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EPA: Climate change can't be stopped, prepare for wildfires, hurricanes, rising seas

EPA: Climate change can't be stopped, prepare for wildfires, hurricanes, rising seas

The Environmental Protection Agency released a grim report Friday that said it must start planning for the worst possible effects of climate change, and predicted a future world filled with rising sea levels, raging wildfires and more severe storms.

All of these factors will combine to create droughts, expose humans to dangerous chemicals and create other conditions that will put the human race at risk.

apocalypse The EPA says climate change can't be stopped, and is preparing for the worst.
Image source: Shutterstock

"These changes pose risks for a wide range of human and environmental systems, including public health, the quality of the air we breathe and the water we drink, freshwater resources, the coastal environment, wildlife and ecosystems, infrastructure, economic activity, cultural resources and social well-being," the EPA warned.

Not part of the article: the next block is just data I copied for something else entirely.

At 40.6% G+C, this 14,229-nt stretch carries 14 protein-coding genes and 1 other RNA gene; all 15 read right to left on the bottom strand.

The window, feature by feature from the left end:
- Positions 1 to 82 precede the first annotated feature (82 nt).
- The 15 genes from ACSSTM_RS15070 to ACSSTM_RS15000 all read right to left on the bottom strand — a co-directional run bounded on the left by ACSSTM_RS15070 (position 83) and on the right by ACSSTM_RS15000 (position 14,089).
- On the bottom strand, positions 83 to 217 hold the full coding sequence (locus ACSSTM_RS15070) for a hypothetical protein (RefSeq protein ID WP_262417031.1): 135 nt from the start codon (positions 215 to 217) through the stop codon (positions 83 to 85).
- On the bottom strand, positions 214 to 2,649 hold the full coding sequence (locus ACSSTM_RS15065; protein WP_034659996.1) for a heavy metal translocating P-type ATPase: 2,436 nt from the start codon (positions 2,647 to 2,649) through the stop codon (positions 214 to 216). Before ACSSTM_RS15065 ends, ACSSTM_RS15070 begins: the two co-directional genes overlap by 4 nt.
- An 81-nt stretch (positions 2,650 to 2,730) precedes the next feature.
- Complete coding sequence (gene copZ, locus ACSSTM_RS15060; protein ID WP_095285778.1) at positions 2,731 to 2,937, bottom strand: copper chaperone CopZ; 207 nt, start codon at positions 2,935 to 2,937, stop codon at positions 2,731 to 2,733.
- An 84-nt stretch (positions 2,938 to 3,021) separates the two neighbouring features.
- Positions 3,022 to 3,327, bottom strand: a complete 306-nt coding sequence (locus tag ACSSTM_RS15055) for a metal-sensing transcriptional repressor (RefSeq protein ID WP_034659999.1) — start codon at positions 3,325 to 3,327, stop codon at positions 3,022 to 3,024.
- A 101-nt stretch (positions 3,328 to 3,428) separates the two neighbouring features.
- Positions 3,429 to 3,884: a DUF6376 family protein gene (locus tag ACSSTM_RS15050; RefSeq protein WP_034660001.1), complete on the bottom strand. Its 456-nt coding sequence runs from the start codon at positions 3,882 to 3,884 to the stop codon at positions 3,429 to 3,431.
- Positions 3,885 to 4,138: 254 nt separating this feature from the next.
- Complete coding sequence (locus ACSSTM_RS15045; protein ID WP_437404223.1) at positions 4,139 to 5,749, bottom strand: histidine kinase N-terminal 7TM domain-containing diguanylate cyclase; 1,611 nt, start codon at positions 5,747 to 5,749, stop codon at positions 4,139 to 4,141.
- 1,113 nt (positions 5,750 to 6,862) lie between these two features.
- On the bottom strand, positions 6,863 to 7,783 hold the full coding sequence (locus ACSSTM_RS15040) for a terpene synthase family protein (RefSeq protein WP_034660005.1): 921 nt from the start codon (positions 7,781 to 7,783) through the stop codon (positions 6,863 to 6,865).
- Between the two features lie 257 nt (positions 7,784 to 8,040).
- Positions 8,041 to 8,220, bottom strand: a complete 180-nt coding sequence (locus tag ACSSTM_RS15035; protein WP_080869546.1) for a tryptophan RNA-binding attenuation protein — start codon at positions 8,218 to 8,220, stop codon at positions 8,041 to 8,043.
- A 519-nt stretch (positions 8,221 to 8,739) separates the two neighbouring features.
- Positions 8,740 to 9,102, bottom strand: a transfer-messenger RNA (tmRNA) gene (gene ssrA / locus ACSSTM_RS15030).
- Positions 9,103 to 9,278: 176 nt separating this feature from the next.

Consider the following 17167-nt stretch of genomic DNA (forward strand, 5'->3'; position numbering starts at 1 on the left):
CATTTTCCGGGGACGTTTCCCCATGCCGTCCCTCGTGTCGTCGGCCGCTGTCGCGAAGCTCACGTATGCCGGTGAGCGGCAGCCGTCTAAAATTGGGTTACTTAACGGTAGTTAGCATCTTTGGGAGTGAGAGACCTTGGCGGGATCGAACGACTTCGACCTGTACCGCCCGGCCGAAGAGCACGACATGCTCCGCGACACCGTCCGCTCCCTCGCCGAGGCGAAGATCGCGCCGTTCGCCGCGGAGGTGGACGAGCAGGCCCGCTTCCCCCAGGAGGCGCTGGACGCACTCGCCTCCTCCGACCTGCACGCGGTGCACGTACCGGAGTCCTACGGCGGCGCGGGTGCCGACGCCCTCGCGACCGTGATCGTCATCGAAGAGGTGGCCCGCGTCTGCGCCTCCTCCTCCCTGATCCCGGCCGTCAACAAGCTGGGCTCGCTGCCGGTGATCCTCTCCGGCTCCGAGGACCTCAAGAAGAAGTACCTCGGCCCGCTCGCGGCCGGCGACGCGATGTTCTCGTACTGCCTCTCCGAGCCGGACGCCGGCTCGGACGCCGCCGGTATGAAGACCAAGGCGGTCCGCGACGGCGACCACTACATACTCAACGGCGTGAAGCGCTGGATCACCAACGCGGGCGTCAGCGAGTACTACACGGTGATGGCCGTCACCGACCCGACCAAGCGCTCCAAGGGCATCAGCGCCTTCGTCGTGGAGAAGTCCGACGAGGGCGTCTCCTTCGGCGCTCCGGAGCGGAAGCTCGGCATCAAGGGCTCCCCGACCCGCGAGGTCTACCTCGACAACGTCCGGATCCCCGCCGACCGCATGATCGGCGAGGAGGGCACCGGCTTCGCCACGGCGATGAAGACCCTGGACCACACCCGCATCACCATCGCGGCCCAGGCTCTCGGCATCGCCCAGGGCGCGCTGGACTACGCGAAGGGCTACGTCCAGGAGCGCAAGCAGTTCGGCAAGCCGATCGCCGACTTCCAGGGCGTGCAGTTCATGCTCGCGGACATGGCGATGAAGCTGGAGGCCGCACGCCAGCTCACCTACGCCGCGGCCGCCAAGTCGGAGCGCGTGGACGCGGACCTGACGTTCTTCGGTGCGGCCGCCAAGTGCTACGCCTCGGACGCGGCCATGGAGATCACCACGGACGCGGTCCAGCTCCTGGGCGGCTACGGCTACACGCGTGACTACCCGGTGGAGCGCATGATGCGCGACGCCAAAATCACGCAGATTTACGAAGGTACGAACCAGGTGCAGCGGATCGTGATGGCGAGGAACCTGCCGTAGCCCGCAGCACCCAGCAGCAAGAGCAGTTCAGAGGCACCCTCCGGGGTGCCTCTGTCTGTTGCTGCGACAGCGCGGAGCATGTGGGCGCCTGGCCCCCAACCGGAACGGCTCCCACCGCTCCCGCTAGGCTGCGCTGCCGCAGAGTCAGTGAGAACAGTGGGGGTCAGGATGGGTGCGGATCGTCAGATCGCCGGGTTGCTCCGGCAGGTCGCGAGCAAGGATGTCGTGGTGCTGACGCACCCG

Skeptics of the theory that mankind's actions are causing the Earth to warm have argued there has been no appreciable increase in global temperatures for more than 10 years. But the EPA's "Climate Change Adaption Plan" took the opposition view, and said all of the worst effects are at least "likely" to happen, while some are "very likely" or even "certain."

"These trends are expected to continue, partly due to past and future emissions of heat-trapping greenhouse gases from human activities, but will occur against a background of natural variations in climate," the report said. "In the United States, temperatures are projected to warm substantially over the 21st century under all projections of future climate change."

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The EPA said air quality will be affected by higher temperatures, more frequent wildfires, heavy precipitation events, more particulate matter exposure and worsened indoor air quality.

Water-related changes will include more hurricanes, rising sea levels, higher ocean temperatures, and less access to drinking water.

These changes, it said, may lead to the release of dangerous chemicals into the environment that are difficult to manage. That, in turn, could lead to even tighter EPA regulations to manage these chemicals.

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